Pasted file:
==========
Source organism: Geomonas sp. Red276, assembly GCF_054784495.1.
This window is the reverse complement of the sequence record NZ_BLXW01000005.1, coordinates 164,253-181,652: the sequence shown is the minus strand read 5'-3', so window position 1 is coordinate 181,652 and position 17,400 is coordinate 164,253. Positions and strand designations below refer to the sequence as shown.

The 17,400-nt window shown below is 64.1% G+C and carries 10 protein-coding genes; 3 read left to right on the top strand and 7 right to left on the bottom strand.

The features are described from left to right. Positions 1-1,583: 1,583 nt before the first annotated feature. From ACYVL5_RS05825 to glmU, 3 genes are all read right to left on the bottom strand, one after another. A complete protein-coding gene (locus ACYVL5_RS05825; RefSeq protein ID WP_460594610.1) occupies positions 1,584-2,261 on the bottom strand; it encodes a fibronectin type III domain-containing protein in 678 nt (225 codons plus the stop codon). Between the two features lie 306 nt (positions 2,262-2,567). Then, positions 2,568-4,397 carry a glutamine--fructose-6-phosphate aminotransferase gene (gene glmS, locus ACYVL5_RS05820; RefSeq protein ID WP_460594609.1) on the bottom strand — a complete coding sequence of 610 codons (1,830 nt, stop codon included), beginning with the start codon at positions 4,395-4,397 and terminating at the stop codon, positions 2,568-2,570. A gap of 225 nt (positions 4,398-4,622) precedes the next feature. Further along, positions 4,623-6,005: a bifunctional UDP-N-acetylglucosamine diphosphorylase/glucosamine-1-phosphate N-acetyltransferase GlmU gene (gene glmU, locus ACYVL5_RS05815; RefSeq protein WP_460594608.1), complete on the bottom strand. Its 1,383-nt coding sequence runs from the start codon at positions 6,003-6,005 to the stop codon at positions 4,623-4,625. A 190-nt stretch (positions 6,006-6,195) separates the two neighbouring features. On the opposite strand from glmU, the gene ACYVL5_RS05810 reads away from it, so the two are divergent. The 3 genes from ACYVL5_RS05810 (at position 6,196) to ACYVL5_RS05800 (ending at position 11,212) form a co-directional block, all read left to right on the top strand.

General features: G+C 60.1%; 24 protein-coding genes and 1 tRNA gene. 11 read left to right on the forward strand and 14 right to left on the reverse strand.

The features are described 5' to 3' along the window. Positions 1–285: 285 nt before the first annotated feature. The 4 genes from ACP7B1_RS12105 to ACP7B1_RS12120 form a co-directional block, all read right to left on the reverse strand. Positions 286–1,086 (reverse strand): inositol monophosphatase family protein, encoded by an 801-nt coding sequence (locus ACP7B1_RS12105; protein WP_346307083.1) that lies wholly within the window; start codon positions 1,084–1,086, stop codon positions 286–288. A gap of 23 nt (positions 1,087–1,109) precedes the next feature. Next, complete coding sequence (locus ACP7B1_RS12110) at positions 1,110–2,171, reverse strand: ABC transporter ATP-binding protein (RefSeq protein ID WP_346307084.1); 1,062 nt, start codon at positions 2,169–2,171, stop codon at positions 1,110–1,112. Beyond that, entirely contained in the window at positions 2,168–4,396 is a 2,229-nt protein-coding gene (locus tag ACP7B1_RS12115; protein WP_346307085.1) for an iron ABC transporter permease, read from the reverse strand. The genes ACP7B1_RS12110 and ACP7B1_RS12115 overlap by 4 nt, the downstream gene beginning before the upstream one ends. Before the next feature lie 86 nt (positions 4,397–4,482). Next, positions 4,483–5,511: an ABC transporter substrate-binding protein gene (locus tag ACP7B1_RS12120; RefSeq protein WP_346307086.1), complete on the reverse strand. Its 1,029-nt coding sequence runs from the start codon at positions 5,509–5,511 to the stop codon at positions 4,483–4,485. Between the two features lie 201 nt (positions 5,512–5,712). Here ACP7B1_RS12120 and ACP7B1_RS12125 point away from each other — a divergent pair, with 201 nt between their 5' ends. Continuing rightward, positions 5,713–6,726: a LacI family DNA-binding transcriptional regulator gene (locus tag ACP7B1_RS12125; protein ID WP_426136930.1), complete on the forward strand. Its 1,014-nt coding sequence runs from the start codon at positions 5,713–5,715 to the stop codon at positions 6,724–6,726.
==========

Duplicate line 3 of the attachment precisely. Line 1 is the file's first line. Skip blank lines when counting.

The 17,400-nt window shown below is 64.1% G+C and carries 10 protein-coding genes; 3 read left to right on the top strand and 7 right to left on the bottom strand.